Tuesday, December 4, 2018

Panforte Cioccolato

Panforte Cioccolata 
Source: Maida Heatter's Best Dessert Book Ever (Andrews & McMeel Publishing, 1997 ed.), pg. 79.

Although listed in the "chocolate cakes" section of her book, this Italian delicacy is more like candy or bread. "Panforte" means "strong bread" and is a good name for this energizing concoction of honey, nuts, candied fruits, cocoa and spices. It keeps well for a long time and travelers packed it in their bags during the Crusades.

This is a dessert for the Christmas holidays and it tastes a lot like fruitcake. It is rich and chewy (you need good teeth for this!).

It is not overly difficult to make but does require some fast action and a candy thermometer.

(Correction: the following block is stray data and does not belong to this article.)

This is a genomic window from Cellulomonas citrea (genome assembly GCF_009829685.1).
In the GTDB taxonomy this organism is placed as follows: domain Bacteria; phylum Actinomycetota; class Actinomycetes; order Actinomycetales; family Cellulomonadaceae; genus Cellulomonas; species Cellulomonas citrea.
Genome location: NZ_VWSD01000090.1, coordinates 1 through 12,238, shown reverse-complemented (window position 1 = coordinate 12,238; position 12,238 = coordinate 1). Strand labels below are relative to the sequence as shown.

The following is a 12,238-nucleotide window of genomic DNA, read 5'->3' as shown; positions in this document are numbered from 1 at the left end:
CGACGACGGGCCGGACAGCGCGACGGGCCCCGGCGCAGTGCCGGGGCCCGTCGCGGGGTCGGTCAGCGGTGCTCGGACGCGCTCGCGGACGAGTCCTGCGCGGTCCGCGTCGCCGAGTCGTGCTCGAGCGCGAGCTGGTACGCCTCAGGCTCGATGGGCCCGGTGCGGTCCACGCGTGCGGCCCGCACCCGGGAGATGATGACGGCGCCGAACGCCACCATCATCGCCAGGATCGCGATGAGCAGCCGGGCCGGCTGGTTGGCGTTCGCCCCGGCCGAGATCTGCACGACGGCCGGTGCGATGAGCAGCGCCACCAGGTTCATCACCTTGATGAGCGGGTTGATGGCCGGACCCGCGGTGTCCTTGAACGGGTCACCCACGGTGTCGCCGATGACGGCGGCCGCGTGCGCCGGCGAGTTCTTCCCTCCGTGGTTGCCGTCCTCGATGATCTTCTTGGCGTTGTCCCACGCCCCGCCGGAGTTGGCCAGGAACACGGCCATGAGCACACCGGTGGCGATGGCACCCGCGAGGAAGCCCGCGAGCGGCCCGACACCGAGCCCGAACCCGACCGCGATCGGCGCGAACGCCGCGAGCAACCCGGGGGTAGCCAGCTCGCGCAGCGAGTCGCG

Note: For the fruit peel, I just purchased a container of the blended fruitcake mix that is readily available in grocery stores during the holidays. 

1 cup almonds (blanched or unblanched)
4 oz. diced glazed orange peel
4 oz. diced glazed lemon peel
4 oz. diced glazed citron
1/2 cup unsifted unbleached flour
1/3 cup unsweetened cocoa powder (preferably Dutch-process)
1 tsp. cinnamon
1/4 tsp. allspice
1/4 tsp. white pepper
1 1/2 tsp. powdered instant expresso or coffee
1 cup hazelnuts (blanched or unblanched) (you can also use walnuts)
1/2 cup mild honey
1/2 cup granulated sugar
Confectioners sugar

The full recipe is available on the New York Times website

I mixed my crumbs with cocoa so that it would be dark.

It is best to use your fingers to mix the fruit with the ingredients.

When mixing the honey and sugar, stir it constantly. When it begins to boil, it will reach 248 degrees really fast! 

Wrap it airtight in plastic wrap (I cut it into slices first). You can let this sit at room temperature for weeks. It can also be frozen. 


No comments: